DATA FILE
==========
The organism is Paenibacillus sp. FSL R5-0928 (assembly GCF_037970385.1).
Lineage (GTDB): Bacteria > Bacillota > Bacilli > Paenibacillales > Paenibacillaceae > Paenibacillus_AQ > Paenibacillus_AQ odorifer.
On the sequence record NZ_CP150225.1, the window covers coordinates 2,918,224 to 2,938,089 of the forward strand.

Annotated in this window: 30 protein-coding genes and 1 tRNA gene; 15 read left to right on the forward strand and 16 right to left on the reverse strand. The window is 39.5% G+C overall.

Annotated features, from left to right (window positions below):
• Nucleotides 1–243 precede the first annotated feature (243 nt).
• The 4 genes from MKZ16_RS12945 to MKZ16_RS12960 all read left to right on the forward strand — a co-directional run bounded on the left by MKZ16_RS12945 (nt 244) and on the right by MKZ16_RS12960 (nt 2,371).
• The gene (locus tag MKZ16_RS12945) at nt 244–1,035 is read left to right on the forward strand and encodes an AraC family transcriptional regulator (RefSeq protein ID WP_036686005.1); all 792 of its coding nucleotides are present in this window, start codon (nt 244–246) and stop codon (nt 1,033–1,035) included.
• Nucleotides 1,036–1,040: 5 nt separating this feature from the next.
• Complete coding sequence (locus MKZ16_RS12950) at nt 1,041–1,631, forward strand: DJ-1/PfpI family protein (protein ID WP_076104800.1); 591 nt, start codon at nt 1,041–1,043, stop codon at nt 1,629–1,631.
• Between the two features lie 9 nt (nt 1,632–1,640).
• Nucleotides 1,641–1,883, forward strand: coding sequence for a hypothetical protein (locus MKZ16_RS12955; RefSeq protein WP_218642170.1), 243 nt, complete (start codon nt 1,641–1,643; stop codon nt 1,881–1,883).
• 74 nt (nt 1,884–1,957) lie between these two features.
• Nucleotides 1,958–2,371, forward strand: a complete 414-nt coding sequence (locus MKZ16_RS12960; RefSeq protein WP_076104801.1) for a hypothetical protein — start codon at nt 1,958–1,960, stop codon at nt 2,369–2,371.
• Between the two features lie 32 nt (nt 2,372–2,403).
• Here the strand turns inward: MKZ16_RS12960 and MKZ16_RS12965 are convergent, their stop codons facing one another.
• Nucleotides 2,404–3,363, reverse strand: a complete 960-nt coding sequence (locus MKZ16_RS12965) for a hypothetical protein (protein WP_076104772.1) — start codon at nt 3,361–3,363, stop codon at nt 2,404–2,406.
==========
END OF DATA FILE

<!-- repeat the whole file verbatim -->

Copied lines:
The organism is Paenibacillus sp. FSL R5-0928 (assembly GCF_037970385.1).
Lineage (GTDB): Bacteria > Bacillota > Bacilli > Paenibacillales > Paenibacillaceae > Paenibacillus_AQ > Paenibacillus_AQ odorifer.
On the sequence record NZ_CP150225.1, the window covers coordinates 2,918,224 to 2,938,089 of the forward strand.

Annotated in this window: 30 protein-coding genes and 1 tRNA gene; 15 read left to right on the forward strand and 16 right to left on the reverse strand. The window is 39.5% G+C overall.

Annotated features, from left to right (window positions below):
• Nucleotides 1–243 precede the first annotated feature (243 nt).
• The 4 genes from MKZ16_RS12945 to MKZ16_RS12960 all read left to right on the forward strand — a co-directional run bounded on the left by MKZ16_RS12945 (nt 244) and on the right by MKZ16_RS12960 (nt 2,371).
• The gene (locus tag MKZ16_RS12945) at nt 244–1,035 is read left to right on the forward strand and encodes an AraC family transcriptional regulator (RefSeq protein ID WP_036686005.1); all 792 of its coding nucleotides are present in this window, start codon (nt 244–246) and stop codon (nt 1,033–1,035) included.
• Nucleotides 1,036–1,040: 5 nt separating this feature from the next.
• Complete coding sequence (locus MKZ16_RS12950) at nt 1,041–1,631, forward strand: DJ-1/PfpI family protein (protein ID WP_076104800.1); 591 nt, start codon at nt 1,041–1,043, stop codon at nt 1,629–1,631.
• Between the two features lie 9 nt (nt 1,632–1,640).
• Nucleotides 1,641–1,883, forward strand: coding sequence for a hypothetical protein (locus MKZ16_RS12955; RefSeq protein WP_218642170.1), 243 nt, complete (start codon nt 1,641–1,643; stop codon nt 1,881–1,883).
• 74 nt (nt 1,884–1,957) lie between these two features.
• Nucleotides 1,958–2,371, forward strand: a complete 414-nt coding sequence (locus MKZ16_RS12960; RefSeq protein WP_076104801.1) for a hypothetical protein — start codon at nt 1,958–1,960, stop codon at nt 2,369–2,371.
• Between the two features lie 32 nt (nt 2,372–2,403).
• Here the strand turns inward: MKZ16_RS12960 and MKZ16_RS12965 are convergent, their stop codons facing one another.
• Nucleotides 2,404–3,363, reverse strand: a complete 960-nt coding sequence (locus MKZ16_RS12965) for a hypothetical protein (protein WP_076104772.1) — start codon at nt 3,361–3,363, stop codon at nt 2,404–2,406.